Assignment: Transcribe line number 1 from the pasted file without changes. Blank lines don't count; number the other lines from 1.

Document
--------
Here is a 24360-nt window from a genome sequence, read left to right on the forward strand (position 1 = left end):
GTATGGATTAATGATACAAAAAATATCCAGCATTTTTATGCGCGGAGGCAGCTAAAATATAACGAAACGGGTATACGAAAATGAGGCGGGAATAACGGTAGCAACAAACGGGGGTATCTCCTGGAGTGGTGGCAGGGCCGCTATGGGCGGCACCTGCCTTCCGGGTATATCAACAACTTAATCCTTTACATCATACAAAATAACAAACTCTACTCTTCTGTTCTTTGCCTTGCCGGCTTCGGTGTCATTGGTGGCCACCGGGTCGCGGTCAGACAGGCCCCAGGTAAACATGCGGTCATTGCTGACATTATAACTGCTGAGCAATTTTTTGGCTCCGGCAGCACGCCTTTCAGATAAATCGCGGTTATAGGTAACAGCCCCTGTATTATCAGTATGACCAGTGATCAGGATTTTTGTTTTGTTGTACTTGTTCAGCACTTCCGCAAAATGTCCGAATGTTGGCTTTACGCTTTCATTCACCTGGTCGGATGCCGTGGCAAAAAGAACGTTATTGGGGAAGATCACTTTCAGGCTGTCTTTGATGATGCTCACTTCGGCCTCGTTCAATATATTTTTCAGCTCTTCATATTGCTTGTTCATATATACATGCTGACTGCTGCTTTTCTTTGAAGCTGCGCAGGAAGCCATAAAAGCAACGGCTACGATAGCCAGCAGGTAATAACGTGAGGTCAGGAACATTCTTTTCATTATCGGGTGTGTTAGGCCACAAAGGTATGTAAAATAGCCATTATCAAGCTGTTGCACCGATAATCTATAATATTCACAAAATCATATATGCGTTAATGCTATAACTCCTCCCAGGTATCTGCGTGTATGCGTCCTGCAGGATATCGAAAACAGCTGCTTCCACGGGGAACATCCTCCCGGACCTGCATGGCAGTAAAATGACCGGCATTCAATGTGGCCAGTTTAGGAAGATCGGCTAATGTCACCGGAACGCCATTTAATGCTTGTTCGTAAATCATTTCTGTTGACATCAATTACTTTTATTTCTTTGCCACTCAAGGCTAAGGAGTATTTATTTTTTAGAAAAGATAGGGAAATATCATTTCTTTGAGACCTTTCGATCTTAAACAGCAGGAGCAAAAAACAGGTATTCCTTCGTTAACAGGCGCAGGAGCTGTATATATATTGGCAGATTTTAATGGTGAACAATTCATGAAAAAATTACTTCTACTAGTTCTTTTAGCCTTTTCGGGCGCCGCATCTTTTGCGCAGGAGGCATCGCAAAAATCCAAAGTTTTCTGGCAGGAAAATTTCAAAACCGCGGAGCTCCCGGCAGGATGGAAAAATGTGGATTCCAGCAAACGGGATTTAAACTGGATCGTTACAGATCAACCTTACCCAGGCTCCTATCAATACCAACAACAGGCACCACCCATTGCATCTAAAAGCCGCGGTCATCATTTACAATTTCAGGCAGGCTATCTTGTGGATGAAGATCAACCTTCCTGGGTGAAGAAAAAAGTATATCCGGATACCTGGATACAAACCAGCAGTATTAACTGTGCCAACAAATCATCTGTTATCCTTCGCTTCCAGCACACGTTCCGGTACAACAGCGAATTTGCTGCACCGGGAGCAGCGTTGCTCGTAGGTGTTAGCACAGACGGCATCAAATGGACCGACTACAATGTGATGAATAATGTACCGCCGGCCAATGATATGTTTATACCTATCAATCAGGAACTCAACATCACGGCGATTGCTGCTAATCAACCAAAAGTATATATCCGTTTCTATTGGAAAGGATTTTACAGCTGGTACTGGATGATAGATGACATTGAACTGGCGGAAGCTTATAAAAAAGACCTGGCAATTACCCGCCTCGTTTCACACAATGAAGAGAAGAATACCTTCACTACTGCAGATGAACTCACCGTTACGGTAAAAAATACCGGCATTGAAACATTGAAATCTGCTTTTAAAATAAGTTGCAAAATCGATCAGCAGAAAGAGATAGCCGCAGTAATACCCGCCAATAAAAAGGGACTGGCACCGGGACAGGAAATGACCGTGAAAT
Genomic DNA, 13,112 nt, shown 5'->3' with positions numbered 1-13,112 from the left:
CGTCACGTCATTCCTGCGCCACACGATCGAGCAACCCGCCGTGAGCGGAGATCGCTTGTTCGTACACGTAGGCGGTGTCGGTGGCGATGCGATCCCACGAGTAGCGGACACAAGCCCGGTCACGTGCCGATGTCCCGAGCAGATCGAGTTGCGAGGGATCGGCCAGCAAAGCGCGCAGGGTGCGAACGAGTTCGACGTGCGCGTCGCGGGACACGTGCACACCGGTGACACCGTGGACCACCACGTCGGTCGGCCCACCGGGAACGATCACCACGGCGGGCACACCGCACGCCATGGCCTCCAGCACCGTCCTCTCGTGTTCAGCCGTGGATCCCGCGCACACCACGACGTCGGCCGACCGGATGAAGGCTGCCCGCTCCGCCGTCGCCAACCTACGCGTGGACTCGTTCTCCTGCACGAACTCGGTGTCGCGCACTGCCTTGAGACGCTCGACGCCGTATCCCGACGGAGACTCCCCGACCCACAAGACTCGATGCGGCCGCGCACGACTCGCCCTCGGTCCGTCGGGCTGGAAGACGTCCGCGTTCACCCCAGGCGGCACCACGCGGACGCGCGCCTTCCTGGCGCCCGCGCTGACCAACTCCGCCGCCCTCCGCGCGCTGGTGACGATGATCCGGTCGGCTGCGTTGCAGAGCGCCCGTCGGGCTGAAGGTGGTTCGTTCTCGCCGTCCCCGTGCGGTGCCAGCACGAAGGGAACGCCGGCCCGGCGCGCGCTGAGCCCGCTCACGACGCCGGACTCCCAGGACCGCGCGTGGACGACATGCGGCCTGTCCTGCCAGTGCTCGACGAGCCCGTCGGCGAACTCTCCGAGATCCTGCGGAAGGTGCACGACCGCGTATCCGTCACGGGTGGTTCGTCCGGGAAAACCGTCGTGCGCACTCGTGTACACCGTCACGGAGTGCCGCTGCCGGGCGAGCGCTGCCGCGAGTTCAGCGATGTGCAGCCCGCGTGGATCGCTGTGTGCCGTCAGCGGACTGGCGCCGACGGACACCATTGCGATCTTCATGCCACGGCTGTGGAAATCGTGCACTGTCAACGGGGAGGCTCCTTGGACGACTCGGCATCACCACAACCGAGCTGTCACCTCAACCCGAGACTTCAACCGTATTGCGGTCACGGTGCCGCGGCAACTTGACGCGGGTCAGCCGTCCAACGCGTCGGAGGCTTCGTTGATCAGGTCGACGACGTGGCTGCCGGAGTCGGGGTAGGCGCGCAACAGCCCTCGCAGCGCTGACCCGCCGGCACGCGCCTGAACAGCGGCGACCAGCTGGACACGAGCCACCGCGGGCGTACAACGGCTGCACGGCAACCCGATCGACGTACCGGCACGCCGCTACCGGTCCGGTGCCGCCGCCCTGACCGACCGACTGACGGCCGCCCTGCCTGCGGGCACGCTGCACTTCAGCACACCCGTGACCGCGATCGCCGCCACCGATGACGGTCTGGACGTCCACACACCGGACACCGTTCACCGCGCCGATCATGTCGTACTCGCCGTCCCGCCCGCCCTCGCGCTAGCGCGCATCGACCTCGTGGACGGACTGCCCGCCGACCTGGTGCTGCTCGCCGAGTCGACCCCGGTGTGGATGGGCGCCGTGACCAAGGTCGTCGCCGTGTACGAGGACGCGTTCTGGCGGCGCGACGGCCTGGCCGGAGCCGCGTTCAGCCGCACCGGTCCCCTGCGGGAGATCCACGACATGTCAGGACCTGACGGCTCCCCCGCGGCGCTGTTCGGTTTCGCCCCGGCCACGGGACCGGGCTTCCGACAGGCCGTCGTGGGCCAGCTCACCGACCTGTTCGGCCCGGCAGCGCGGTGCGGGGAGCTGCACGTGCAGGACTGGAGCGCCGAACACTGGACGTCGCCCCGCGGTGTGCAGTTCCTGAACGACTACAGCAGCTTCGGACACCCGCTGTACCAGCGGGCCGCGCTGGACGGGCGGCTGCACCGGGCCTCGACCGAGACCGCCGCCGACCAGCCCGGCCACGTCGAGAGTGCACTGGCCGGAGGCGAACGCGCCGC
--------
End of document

Here is a 24360-nt window from a genome sequence, read left to right on the forward strand (position 1 = left end):